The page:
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Participatory asset mapping and photovoice interviews to scope cultural and community resources to reduce alcohol harm in Chitwan, Nepal

Dhital, R., Yoeli, H. ORCID: 0000-0001-5505-9366, Adhikari, A. , Luitel, N. P., Nadkarni, A., van Teijlingen, E. & Sin, J. ORCID: 0000-0003-0590-7165 (2023). Participatory asset mapping and photovoice interviews to scope cultural and community resources to reduce alcohol harm in Chitwan, Nepal. Perspectives in Public Health, doi: 10.1177/17579139231180744


Aims: To scope the breadth of existing cultural and community assets and how alcohol drinkers and community health workers perceived them in relation to reducing alcohol-related harm.

Methods: The study was conducted in Chitwan, south-central Nepal, which has considerable alcohol problems. Participatory asset mapping was conducted using field notes, photography, and through engaging with communities to explore how community assets affect alcohol consumption. Semi-structured photovoice interviews were conducted with harmful/hazardous drinkers (AUDIT score 8 to 19) and community health workers. Purposive and snowball sampling were used to recruit participants. During interviews, participants used their photographs to reflect on how community assets influenced alcohol use. Thematic framework analysis was used to analyse the data.

Results: We recruited 12 harmful/hazardous drinkers (3 females) and 6 health workers (2 females). The mean AUDIT score of the former was 12.17 (SD ±2.86). Thematic analysis of the photovoice interviews produced three themes: ‘influences and impact of families and communities’; ‘culture and spirituality’; and ‘nature and the environment’. The community mapping produced five assets that promoted alcohol consumption: (1) availability; (2)advertising; (3) negative attitudes towards users; (4) festivals/gatherings; and (5) illiteracy/ poverty. Six assets that discouraged consumption were: (1) legislation restricting use; (2) community organisations; (3) cultural/spiritual sites; (4) healthcare facilities; (5) family and communities; and (6) women’s community groups. Those from certain ethnic groups consumed more alcohol, experienced more family discord, or felt stigmatised due to their drinking. Assets ‘festivals/gatherings’ and ‘negative attitudes toward users’ and the theme ‘family and communities’ concerned with relationships and community activities were perceived to both promote and reduce alcohol use.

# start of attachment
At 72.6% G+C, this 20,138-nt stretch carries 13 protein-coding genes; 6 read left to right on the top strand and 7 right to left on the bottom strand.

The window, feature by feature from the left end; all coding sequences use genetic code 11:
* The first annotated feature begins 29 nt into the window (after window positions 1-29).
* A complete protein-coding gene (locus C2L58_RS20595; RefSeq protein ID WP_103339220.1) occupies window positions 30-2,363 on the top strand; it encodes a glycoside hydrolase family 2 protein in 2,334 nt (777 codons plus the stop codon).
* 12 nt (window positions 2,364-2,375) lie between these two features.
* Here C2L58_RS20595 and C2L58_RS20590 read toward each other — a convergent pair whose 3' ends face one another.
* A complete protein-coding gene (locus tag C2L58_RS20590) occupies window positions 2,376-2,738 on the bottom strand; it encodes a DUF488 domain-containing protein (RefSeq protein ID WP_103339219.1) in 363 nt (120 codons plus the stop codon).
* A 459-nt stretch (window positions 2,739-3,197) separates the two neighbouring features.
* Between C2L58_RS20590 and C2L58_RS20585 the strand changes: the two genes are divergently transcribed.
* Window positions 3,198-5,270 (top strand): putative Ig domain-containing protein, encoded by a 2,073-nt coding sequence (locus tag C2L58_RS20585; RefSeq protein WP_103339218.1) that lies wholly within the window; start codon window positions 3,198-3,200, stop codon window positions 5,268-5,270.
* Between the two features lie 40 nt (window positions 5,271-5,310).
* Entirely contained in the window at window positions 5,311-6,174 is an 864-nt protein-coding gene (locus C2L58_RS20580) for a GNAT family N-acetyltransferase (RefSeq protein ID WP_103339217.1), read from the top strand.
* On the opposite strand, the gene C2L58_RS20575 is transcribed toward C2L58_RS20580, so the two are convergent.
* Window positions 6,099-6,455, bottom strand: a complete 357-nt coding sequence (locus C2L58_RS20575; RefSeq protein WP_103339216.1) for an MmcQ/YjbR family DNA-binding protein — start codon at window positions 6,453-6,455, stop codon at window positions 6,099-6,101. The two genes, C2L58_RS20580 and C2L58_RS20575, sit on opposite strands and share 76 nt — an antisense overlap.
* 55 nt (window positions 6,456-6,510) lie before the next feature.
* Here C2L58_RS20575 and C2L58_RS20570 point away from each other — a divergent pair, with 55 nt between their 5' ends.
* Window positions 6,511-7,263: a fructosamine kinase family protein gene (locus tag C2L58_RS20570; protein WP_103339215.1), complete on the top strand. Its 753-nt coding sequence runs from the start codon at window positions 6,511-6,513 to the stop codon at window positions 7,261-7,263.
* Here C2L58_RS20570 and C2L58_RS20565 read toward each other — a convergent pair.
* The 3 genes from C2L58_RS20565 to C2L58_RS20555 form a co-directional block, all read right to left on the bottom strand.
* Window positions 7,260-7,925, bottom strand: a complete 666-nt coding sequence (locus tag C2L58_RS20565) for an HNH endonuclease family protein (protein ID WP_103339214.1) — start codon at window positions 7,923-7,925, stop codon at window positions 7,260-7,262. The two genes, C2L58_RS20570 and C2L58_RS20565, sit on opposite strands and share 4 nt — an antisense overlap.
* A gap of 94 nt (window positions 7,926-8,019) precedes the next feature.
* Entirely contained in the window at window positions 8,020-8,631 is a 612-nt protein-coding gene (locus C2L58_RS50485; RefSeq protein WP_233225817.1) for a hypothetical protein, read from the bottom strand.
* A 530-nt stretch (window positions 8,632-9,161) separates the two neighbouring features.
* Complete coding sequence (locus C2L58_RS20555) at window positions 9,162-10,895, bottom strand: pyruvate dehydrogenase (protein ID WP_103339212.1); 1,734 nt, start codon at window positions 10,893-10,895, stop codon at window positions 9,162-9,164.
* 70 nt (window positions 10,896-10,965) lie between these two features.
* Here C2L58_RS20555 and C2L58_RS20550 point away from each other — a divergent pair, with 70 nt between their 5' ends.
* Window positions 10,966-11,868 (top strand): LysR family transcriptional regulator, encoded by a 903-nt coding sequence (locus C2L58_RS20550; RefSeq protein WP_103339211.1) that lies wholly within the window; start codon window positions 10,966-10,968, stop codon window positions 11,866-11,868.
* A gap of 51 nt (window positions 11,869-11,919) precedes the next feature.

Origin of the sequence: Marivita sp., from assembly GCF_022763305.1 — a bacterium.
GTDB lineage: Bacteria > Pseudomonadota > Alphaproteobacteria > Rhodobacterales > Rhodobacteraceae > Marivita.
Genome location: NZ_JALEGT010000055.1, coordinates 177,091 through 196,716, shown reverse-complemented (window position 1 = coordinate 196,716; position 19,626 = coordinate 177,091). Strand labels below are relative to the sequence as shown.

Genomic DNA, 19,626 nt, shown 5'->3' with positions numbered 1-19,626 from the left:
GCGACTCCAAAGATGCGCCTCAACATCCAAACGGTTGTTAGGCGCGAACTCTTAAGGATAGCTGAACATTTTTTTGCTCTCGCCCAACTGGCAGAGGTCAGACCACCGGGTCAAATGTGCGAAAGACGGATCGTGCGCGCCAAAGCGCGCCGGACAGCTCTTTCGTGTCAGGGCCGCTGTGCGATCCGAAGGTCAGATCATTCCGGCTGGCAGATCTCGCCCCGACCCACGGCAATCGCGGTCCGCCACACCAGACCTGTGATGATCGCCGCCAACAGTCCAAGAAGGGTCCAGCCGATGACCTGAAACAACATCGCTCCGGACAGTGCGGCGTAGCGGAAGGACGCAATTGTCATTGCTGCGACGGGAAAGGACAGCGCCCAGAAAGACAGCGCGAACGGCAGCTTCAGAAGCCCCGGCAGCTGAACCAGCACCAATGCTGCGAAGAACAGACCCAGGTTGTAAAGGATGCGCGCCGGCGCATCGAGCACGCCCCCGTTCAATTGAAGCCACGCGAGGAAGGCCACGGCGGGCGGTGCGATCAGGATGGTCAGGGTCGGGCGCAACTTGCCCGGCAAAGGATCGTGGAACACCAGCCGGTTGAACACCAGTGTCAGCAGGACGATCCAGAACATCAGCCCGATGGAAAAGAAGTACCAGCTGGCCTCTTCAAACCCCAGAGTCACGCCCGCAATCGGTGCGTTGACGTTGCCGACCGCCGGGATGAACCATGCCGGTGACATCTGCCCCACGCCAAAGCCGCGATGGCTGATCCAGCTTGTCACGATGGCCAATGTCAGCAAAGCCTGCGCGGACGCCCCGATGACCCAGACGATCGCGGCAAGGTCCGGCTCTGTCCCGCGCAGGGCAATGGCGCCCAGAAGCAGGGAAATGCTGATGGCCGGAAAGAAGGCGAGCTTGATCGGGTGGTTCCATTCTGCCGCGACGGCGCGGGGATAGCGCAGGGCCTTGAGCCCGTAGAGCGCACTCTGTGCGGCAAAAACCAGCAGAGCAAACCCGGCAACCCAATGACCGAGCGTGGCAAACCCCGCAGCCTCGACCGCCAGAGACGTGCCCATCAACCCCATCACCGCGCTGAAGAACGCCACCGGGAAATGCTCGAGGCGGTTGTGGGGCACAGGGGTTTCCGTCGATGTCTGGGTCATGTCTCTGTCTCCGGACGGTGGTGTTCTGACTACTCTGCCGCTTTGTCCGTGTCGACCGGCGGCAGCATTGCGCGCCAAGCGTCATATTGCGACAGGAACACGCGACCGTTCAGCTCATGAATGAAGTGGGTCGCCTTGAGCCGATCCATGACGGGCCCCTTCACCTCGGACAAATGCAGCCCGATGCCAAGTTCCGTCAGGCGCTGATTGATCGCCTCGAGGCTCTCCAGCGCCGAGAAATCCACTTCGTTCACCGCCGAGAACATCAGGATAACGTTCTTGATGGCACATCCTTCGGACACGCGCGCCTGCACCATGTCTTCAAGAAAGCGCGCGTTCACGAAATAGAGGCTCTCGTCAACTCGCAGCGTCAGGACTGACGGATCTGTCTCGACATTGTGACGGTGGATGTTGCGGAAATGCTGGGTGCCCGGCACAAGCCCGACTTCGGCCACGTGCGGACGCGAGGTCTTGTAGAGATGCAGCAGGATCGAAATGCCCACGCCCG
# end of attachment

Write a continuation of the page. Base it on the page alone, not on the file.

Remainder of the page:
Conclusions: This study provides new insight into a variety of cultural and community assets that promote and reduce alcohol use. The study identifies new possibilities to build on visual participatory and arts-based methods that have potential to be effectively implemented at scale.

Publication Type: Article
Additional Information: This article is distributed under the terms of the Creative Commons Attribution 4.0 License ( which permits any use, reproduction and distribution of the work without further permission provided the original work is attributed as specified on the SAGE and Open Access pages (
Publisher Keywords: alcohol harm; global public health; Nepal; cultural and community assets; photovoice interviews; participatory asset mapping
Subjects: H Social Sciences > HM Sociology
H Social Sciences > HN Social history and conditions. Social problems. Social reform
R Medicine > RA Public aspects of medicine > RA0421 Public health. Hygiene. Preventive Medicine
Departments: School of Health & Psychological Sciences > Nursing
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Available under License Creative Commons: Attribution International Public License 4.0.

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